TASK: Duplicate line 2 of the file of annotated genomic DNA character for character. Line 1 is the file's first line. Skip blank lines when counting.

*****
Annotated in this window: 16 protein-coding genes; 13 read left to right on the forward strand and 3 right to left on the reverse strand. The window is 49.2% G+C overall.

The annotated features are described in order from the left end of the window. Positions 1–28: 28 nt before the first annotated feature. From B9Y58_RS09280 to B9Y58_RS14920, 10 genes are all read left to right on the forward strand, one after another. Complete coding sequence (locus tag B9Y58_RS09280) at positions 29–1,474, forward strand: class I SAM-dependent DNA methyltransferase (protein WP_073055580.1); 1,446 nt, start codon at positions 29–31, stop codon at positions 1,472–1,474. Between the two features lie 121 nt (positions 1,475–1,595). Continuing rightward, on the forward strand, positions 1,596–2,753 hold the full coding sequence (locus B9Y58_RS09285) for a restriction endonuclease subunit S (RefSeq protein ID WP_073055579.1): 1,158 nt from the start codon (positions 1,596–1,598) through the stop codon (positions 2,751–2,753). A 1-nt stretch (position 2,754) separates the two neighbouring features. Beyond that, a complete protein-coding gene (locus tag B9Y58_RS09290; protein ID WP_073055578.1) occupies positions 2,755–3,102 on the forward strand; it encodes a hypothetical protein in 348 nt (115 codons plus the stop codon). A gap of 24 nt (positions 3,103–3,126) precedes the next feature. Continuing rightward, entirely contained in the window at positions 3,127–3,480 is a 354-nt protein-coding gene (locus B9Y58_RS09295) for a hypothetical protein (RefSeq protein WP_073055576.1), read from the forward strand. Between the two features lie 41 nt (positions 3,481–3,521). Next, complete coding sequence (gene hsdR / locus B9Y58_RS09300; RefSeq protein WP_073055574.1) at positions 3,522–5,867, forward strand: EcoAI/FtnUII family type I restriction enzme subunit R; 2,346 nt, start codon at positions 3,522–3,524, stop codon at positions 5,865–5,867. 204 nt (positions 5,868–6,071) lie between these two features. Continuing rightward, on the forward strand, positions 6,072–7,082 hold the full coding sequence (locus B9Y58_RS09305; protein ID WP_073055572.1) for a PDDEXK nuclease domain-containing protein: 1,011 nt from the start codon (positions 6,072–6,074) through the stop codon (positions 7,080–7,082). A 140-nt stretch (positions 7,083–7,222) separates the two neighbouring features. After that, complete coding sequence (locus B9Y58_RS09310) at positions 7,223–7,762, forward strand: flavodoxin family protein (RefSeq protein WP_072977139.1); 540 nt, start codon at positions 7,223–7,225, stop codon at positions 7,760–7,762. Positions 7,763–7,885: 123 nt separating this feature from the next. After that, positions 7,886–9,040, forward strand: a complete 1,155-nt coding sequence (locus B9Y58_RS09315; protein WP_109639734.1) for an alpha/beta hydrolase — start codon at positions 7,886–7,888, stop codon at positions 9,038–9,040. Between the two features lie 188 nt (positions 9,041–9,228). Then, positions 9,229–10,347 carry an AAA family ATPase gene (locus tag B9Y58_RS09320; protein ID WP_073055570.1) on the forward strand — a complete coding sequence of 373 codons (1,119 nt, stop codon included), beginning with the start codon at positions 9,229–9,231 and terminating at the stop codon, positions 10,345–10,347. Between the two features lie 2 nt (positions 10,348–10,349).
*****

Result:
The annotated features are described in order from the left end of the window. Positions 1–28: 28 nt before the first annotated feature. From B9Y58_RS09280 to B9Y58_RS14920, 10 genes are all read left to right on the forward strand, one after another. Complete coding sequence (locus tag B9Y58_RS09280) at positions 29–1,474, forward strand: class I SAM-dependent DNA methyltransferase (protein WP_073055580.1); 1,446 nt, start codon at positions 29–31, stop codon at positions 1,472–1,474. Between the two features lie 121 nt (positions 1,475–1,595). Continuing rightward, on the forward strand, positions 1,596–2,753 hold the full coding sequence (locus B9Y58_RS09285) for a restriction endonuclease subunit S (RefSeq protein ID WP_073055579.1): 1,158 nt from the start codon (positions 1,596–1,598) through the stop codon (positions 2,751–2,753). A 1-nt stretch (position 2,754) separates the two neighbouring features. Beyond that, a complete protein-coding gene (locus tag B9Y58_RS09290; protein ID WP_073055578.1) occupies positions 2,755–3,102 on the forward strand; it encodes a hypothetical protein in 348 nt (115 codons plus the stop codon). A gap of 24 nt (positions 3,103–3,126) precedes the next feature. Continuing rightward, entirely contained in the window at positions 3,127–3,480 is a 354-nt protein-coding gene (locus B9Y58_RS09295) for a hypothetical protein (RefSeq protein WP_073055576.1), read from the forward strand. Between the two features lie 41 nt (positions 3,481–3,521). Next, complete coding sequence (gene hsdR / locus B9Y58_RS09300; RefSeq protein WP_073055574.1) at positions 3,522–5,867, forward strand: EcoAI/FtnUII family type I restriction enzme subunit R; 2,346 nt, start codon at positions 3,522–3,524, stop codon at positions 5,865–5,867. 204 nt (positions 5,868–6,071) lie between these two features. Continuing rightward, on the forward strand, positions 6,072–7,082 hold the full coding sequence (locus B9Y58_RS09305; protein ID WP_073055572.1) for a PDDEXK nuclease domain-containing protein: 1,011 nt from the start codon (positions 6,072–6,074) through the stop codon (positions 7,080–7,082). A 140-nt stretch (positions 7,083–7,222) separates the two neighbouring features. After that, complete coding sequence (locus B9Y58_RS09310) at positions 7,223–7,762, forward strand: flavodoxin family protein (RefSeq protein WP_072977139.1); 540 nt, start codon at positions 7,223–7,225, stop codon at positions 7,760–7,762. Positions 7,763–7,885: 123 nt separating this feature from the next. After that, positions 7,886–9,040, forward strand: a complete 1,155-nt coding sequence (locus B9Y58_RS09315; protein WP_109639734.1) for an alpha/beta hydrolase — start codon at positions 7,886–7,888, stop codon at positions 9,038–9,040. Between the two features lie 188 nt (positions 9,041–9,228). Then, positions 9,229–10,347 carry an AAA family ATPase gene (locus tag B9Y58_RS09320; protein ID WP_073055570.1) on the forward strand — a complete coding sequence of 373 codons (1,119 nt, stop codon included), beginning with the start codon at positions 9,229–9,231 and terminating at the stop codon, positions 10,345–10,347. Between the two features lie 2 nt (positions 10,348–10,349).